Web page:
I must admit, signing up bilingual authors is not what I had in mind when first conceiving the idea of Duolir. That would come out of necessity.
Duolir merges multiple language versions of a single story. Getting it right means a real person has to review and fix the language if needed. The correct technical translation isn't as important as understanding the message the author is trying to convey. Isn't language after all just a means of exchanging ideas and meaning? The custom CMS created to that end, makes it much easier yet it's still a time intensive task.
Who are these Bilingual Authors?
While the level may vary, europeans do tend to speak more than one language. Many are also bloggers and aspiring writers. Across the world there are many others learning a second or third language. The first author to signup for Duolir is from Argentina where she offers Spanish - English translations.
The status quo requires an author to choose one language for a story. If one's speaks one language fluently the choice is simple. If however one doesn't have that limitation, the technology still limits the opportunities.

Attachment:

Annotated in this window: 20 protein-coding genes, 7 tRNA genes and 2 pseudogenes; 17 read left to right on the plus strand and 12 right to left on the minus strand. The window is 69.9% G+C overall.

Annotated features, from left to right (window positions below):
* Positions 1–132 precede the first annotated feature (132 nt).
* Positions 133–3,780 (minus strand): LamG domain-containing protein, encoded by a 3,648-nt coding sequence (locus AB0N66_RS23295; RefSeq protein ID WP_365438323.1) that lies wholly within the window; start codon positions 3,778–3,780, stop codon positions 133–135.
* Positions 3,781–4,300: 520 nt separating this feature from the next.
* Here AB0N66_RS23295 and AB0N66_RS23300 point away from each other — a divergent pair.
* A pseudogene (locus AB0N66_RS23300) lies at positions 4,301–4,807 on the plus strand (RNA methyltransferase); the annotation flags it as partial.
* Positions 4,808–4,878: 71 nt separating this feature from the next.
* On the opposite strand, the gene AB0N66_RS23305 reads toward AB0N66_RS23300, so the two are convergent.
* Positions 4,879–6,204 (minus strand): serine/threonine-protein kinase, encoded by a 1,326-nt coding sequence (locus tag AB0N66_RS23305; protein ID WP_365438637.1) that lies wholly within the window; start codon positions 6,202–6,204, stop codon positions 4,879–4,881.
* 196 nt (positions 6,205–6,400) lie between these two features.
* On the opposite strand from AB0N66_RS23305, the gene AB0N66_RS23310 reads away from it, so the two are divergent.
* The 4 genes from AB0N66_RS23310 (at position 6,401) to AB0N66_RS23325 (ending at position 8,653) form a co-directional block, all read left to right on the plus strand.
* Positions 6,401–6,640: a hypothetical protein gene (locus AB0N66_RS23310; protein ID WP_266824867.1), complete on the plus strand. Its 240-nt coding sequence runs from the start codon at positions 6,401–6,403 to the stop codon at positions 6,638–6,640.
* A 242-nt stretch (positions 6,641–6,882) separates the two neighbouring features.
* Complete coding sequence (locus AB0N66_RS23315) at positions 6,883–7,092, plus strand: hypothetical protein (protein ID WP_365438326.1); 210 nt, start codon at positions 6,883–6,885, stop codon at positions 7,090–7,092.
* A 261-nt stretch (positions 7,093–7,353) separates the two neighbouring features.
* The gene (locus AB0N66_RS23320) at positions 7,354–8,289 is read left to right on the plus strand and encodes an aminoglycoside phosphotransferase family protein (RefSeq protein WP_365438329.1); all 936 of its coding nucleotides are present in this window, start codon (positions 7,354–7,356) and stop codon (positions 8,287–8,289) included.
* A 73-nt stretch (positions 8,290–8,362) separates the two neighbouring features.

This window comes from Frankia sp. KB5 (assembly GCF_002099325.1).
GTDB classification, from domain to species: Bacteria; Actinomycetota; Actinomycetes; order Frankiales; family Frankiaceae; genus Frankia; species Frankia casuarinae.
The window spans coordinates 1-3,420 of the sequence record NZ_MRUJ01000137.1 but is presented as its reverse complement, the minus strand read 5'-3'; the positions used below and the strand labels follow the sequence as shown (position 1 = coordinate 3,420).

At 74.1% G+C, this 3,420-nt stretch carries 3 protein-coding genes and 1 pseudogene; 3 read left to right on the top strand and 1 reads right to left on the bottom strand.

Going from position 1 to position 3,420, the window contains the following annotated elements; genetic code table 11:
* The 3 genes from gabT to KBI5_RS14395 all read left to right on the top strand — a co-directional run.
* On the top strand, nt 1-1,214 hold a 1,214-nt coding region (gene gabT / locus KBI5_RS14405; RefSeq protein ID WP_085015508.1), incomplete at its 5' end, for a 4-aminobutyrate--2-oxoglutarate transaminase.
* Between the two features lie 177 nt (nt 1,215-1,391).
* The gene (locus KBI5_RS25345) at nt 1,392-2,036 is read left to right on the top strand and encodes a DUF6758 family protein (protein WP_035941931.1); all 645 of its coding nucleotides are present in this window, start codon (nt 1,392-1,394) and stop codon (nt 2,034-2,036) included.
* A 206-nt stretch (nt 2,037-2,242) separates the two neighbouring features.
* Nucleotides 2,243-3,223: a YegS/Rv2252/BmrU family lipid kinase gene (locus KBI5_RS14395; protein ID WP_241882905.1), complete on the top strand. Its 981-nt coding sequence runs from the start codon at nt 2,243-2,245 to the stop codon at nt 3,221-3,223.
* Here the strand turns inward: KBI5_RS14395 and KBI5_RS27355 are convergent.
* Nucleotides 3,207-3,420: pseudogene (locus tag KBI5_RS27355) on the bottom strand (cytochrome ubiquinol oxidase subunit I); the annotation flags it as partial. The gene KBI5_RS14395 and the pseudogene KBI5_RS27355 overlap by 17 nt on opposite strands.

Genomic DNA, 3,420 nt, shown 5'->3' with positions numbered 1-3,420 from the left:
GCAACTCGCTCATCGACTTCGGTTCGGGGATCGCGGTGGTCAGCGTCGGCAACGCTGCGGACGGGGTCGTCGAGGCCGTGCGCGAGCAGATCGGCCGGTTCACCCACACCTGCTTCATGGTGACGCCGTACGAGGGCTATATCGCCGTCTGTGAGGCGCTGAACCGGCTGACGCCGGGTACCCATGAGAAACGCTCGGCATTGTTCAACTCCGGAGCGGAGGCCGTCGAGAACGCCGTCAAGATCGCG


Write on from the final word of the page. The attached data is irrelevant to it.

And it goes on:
Sure a separate document is possible. After all most people will probably read in one language. The market that Duolir is addressing however is for those interested in more than just one language. Why? These are many reasons. Some of us do it for fun. Others because they have to.
Often travellers, expatriates have chosen to make another country their home. Learning the local language is one of the first things that come with that. Reading material that allows easy switching not only clarifies some of the mysteries, it actively helps the person learn the language. Even more important perhaps, assimilate the local culture.
This one is a no brainer. In school we're all dealing with languages. Often there's a mandatory reading list. Speaking English from a very young age never prepared me for the Scarlet letter. That was the first time I'd observe that not all English is created equal. As shameful as it is, I must admit that I never got past the first two pages.
I was not entirely sure what the difference is between expat and Immigrant. It seems that it's whether you plan to leave or not. For some reason "expat" has a sexier ring to it though. Immigrants often have a quick ramping up to do. Whether it's for a job, language, culture, etc.
In The Netherlands, especially Amsterdam, supporting integration is big. The Dutch way of life is valuable and preserving it when so many come seeking refuge, requires effort. There are myriad of initiatives supported by the city of Amsterdam and others. Duolir might be another way to help with that.